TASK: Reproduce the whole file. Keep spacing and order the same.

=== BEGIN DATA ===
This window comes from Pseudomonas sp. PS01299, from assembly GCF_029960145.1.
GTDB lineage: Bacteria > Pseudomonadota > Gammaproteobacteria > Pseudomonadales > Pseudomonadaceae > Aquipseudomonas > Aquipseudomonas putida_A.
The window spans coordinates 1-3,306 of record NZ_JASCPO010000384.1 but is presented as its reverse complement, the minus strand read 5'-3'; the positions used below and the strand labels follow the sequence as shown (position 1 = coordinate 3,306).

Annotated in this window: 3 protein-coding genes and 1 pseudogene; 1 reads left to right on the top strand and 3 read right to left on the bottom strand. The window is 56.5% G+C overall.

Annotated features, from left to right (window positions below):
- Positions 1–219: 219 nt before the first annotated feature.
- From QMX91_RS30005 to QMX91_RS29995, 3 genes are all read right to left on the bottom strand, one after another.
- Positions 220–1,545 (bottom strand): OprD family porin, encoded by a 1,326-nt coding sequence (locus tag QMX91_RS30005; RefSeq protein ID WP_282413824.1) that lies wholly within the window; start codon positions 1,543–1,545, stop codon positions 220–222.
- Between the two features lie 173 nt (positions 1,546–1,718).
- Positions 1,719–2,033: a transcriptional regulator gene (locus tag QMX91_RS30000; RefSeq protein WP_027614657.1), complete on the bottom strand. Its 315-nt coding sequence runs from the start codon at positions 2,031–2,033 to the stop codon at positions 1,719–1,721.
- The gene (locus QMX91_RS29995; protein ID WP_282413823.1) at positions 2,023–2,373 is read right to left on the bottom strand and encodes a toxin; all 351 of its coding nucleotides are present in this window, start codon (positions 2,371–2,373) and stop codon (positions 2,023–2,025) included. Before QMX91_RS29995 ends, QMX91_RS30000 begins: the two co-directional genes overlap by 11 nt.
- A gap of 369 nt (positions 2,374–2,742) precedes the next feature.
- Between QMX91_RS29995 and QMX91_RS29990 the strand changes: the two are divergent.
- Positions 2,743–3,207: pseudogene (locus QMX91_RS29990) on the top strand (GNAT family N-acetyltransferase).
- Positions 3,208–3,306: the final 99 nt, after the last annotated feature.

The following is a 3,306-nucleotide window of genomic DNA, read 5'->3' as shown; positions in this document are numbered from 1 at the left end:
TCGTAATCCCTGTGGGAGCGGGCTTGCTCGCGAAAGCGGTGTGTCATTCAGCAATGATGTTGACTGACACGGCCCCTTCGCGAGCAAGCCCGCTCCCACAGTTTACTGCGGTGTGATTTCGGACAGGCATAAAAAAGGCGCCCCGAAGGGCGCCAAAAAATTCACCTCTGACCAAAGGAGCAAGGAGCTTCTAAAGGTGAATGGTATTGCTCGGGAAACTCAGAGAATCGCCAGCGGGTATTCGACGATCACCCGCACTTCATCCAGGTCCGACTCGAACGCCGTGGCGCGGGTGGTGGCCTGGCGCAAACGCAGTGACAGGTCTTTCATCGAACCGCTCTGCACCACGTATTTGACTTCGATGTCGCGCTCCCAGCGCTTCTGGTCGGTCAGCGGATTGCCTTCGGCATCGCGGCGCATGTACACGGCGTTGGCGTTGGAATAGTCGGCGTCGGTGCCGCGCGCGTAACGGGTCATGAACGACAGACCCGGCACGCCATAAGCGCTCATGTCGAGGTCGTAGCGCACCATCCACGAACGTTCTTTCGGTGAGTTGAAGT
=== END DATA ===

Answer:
This window comes from Pseudomonas sp. PS01299, from assembly GCF_029960145.1.
GTDB lineage: Bacteria > Pseudomonadota > Gammaproteobacteria > Pseudomonadales > Pseudomonadaceae > Aquipseudomonas > Aquipseudomonas putida_A.
The window spans coordinates 1-3,306 of record NZ_JASCPO010000384.1 but is presented as its reverse complement, the minus strand read 5'-3'; the positions used below and the strand labels follow the sequence as shown (position 1 = coordinate 3,306).

Annotated in this window: 3 protein-coding genes and 1 pseudogene; 1 reads left to right on the top strand and 3 read right to left on the bottom strand. The window is 56.5% G+C overall.

Annotated features, from left to right (window positions below):
- Positions 1–219: 219 nt before the first annotated feature.
- From QMX91_RS30005 to QMX91_RS29995, 3 genes are all read right to left on the bottom strand, one after another.
- Positions 220–1,545 (bottom strand): OprD family porin, encoded by a 1,326-nt coding sequence (locus tag QMX91_RS30005; RefSeq protein ID WP_282413824.1) that lies wholly within the window; start codon positions 1,543–1,545, stop codon positions 220–222.
- Between the two features lie 173 nt (positions 1,546–1,718).
- Positions 1,719–2,033: a transcriptional regulator gene (locus tag QMX91_RS30000; RefSeq protein WP_027614657.1), complete on the bottom strand. Its 315-nt coding sequence runs from the start codon at positions 2,031–2,033 to the stop codon at positions 1,719–1,721.
- The gene (locus QMX91_RS29995; protein ID WP_282413823.1) at positions 2,023–2,373 is read right to left on the bottom strand and encodes a toxin; all 351 of its coding nucleotides are present in this window, start codon (positions 2,371–2,373) and stop codon (positions 2,023–2,025) included. Before QMX91_RS29995 ends, QMX91_RS30000 begins: the two co-directional genes overlap by 11 nt.
- A gap of 369 nt (positions 2,374–2,742) precedes the next feature.
- Between QMX91_RS29995 and QMX91_RS29990 the strand changes: the two are divergent.
- Positions 2,743–3,207: pseudogene (locus QMX91_RS29990) on the top strand (GNAT family N-acetyltransferase).
- Positions 3,208–3,306: the final 99 nt, after the last annotated feature.

The following is a 3,306-nucleotide window of genomic DNA, read 5'->3' as shown; positions in this document are numbered from 1 at the left end:
TCGTAATCCCTGTGGGAGCGGGCTTGCTCGCGAAAGCGGTGTGTCATTCAGCAATGATGTTGACTGACACGGCCCCTTCGCGAGCAAGCCCGCTCCCACAGTTTACTGCGGTGTGATTTCGGACAGGCATAAAAAAGGCGCCCCGAAGGGCGCCAAAAAATTCACCTCTGACCAAAGGAGCAAGGAGCTTCTAAAGGTGAATGGTATTGCTCGGGAAACTCAGAGAATCGCCAGCGGGTATTCGACGATCACCCGCACTTCATCCAGGTCCGACTCGAACGCCGTGGCGCGGGTGGTGGCCTGGCGCAAACGCAGTGACAGGTCTTTCATCGAACCGCTCTGCACCACGTATTTGACTTCGATGTCGCGCTCCCAGCGCTTCTGGTCGGTCAGCGGATTGCCTTCGGCATCGCGGCGCATGTACACGGCGTTGGCGTTGGAATAGTCGGCGTCGGTGCCGCGCGCGTAACGGGTCATGAACGACAGACCCGGCACGCCATAAGCGCTCATGTCGAGGTCGTAGCGCACCATCCACGAACGTTCTTTCGGTGAGTTGAAGT